There has never been a harder time to be a parent. There has never been a harder time to be a teacher. Surely there has never been a more confusing time for kids to begin a new school year. The last school year ended in-person learning abruptly, and it is not clear how learning or social progress has been impacted. It is likely that some kids (and families) were more negatively impacted than others. Every child’s experience of the pandemic has been different – based upon what has happened to their own family and community.
Yet the challenges that are facing all families and schools this fall are daunting: Is it safe to attend school in person? Is it safe for family members to have children attend school? Will kids keep their masks on? Can parents return to work with kids at home? Are there enough computers for parents to work and kids to learn? Is the internet connection stable enough? How will kids get to know their teachers? How will they maintain their friendships? Can kids actually learn at home? Will it be possible to provide accommodations that are needed for kids with learning problems or other special needs?
There has never been a start to school filled with so many questions and so much uncertainty, and there are many schools and communities where things will continue to change. Uncertainty tends to cause stress, as does the number of decisions needing to be made.
What’s more, parents AND teachers are needing to pay attention to not only kids’ safety, learning, and access to friends, but also kids’ wellbeing. The pandemic and isolation has led to many kids having new worries or moodiness; some kids are acting out their stress and disappointments rather than keeping their feelings in. Many kids have only recently adapted to a new normal, and now this will change with the start of school.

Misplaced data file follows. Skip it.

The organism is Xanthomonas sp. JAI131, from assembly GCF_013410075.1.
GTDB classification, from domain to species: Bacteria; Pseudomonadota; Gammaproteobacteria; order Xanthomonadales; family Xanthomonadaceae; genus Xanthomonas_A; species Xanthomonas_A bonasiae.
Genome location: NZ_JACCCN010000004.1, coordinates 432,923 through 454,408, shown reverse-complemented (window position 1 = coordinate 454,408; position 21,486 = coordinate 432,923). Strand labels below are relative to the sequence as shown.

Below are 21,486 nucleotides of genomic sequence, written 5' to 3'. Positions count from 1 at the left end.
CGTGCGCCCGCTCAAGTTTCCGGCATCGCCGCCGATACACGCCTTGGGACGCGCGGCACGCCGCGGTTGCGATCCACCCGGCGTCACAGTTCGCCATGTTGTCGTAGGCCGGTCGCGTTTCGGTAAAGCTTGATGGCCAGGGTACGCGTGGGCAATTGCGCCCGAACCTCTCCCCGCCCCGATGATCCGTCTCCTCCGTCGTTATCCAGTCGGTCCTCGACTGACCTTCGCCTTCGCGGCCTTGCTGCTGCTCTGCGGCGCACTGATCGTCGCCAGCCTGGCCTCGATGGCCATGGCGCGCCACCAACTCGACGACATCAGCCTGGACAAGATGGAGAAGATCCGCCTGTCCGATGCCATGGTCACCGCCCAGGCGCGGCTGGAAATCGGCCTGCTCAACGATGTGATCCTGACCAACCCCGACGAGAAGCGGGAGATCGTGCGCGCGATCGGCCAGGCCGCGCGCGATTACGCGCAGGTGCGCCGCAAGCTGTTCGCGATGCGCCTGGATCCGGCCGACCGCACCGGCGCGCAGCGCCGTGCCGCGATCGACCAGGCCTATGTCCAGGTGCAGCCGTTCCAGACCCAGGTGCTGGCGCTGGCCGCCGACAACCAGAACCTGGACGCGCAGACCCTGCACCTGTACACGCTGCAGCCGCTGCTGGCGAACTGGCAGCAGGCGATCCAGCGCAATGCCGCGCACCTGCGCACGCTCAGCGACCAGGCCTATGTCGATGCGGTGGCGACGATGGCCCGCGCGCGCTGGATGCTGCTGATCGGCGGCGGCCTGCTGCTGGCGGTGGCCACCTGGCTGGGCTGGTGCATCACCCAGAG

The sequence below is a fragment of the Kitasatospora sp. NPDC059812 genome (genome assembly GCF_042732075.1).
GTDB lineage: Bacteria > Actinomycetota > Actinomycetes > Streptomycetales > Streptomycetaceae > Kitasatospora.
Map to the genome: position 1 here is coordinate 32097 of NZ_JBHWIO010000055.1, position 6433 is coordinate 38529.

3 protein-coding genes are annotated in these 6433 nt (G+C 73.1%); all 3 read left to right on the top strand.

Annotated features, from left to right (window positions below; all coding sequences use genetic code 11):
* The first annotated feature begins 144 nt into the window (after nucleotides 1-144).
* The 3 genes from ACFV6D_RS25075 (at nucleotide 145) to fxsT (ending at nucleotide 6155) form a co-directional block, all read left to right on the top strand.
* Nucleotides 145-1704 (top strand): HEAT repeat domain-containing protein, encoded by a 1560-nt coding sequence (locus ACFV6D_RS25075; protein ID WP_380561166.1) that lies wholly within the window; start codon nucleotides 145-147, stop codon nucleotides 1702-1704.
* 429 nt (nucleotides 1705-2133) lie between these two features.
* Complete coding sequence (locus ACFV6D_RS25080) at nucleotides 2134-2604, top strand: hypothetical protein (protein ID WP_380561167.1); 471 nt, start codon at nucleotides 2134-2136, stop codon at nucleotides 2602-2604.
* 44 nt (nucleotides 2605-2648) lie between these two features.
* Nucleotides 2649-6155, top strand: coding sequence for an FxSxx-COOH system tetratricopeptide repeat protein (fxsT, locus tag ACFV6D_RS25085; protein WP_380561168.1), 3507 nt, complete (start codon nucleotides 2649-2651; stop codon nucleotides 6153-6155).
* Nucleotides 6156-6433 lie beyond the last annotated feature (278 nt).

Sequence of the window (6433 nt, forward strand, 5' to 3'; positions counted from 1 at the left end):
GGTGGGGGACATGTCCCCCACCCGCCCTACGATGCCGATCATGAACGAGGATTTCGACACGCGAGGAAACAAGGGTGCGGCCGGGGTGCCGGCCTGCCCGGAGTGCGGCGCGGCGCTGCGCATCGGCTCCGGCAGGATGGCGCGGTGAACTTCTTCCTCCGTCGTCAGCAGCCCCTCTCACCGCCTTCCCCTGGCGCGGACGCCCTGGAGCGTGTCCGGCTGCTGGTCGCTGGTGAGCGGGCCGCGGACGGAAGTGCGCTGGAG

As kids begin this new school year, there will be new demands on parents to adapt to less-than-perfect situations and help their children to adapt, as best they can. The new school year – whether it begins in-person or online – will require parents to:
- accept uncertainty and disappointments with the start of school
- set realistic expectations for what their family can do
- focus on what they can control
- discuss safety measures – such as wearing masks, washing hands, and keeping distance
- establish new routines for school
- stay informed about spread of the virus in their communities
- be ready for changes
- be aware of their own stress
- model coping for their kids
- help kids with uncertainty
- talk openly with kids about disappointments
- praise kids for overcoming challenges
- communicate with teachers often
- watch for signs of problems for kids – trouble focusing or sleeping, or changes in behavior
- seek support – for themselves, for their kids, and for schoolwork when needed
- seek opportunities to stay connected with other parents virtually
- stay positive and celebrate successes
But, above all, these challenges will require parents to model kindness, patience, and understanding. Most parents will look back on the start of this school year as one of the most difficult they will have ever experienced, but also with pride and satisfaction that they did the best they could with what they had. As parents model this coping and problem-solving, kids, too, will discover resilience in themselves that they may not have recognized before. Parents can assist kids with a new sense of what they can do to help themselves through a difficult time. Despite the unknowns, this year will bring new opportunities for parents and kids to learn adaptability, flexibility, patience, and problem-solving together.
American Academy of Pediatrics
ADHD & Learning During COVID-19
American Psychological Association
Learning at Home
Ways Teachers Can Support Students Wellbeing
Five ways parents can advocate for their child with autism in virtual learning
Child Mind Institute
Preparing for School
Tips for Communicating with Teachers
Tips for Helping with Online Learning
Why Online Learning Can Be Hard for Kids
Harvard Graduate School of Education
National Association of School Psychologists
Helping Children Cope with Changes Resulting from Covid-19
National Center for Learning Disabilities
Parent Teacher Association (PTA)
McCabe, M.A. & Malone, C. (September 2, 2020). Beginning a New School Year during COVID https://infoaboutkids.org/blog/beginning-a-new-school-year-during-covid/